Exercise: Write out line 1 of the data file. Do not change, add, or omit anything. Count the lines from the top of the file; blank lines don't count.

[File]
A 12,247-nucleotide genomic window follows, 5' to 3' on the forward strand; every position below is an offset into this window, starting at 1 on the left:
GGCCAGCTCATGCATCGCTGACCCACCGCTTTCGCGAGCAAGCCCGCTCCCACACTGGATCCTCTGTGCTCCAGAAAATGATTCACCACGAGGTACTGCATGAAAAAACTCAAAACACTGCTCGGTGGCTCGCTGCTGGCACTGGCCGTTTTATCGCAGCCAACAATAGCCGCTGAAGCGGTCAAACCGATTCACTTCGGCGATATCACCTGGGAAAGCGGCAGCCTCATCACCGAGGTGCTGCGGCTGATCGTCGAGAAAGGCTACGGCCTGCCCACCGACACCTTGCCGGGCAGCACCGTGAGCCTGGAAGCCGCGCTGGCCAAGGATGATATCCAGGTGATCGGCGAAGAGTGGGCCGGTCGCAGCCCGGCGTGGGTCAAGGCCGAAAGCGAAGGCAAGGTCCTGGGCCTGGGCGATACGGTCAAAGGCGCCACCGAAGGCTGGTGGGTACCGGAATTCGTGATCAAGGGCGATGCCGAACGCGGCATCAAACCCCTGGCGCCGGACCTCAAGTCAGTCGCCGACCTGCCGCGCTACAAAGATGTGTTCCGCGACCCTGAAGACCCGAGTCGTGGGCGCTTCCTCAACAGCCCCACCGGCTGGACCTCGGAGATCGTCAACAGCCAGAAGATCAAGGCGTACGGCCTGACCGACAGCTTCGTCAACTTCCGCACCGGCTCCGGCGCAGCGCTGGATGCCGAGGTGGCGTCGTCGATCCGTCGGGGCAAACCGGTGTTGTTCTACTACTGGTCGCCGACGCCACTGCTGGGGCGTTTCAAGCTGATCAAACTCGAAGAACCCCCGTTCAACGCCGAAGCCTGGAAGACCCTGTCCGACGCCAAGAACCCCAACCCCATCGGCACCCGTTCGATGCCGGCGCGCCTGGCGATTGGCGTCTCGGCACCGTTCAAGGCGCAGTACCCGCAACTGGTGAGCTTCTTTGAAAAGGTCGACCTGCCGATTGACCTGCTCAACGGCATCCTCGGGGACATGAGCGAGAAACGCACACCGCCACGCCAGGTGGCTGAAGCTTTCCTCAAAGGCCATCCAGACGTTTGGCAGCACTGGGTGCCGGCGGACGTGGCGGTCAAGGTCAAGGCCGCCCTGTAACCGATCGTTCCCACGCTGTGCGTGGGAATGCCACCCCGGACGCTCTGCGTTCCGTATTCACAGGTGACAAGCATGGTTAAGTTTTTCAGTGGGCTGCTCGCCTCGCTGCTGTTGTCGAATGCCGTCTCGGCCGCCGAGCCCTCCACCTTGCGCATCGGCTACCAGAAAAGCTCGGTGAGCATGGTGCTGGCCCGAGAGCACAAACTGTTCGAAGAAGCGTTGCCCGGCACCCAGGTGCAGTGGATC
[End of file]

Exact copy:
A 12,247-nucleotide genomic window follows, 5' to 3' on the forward strand; every position below is an offset into this window, starting at 1 on the left: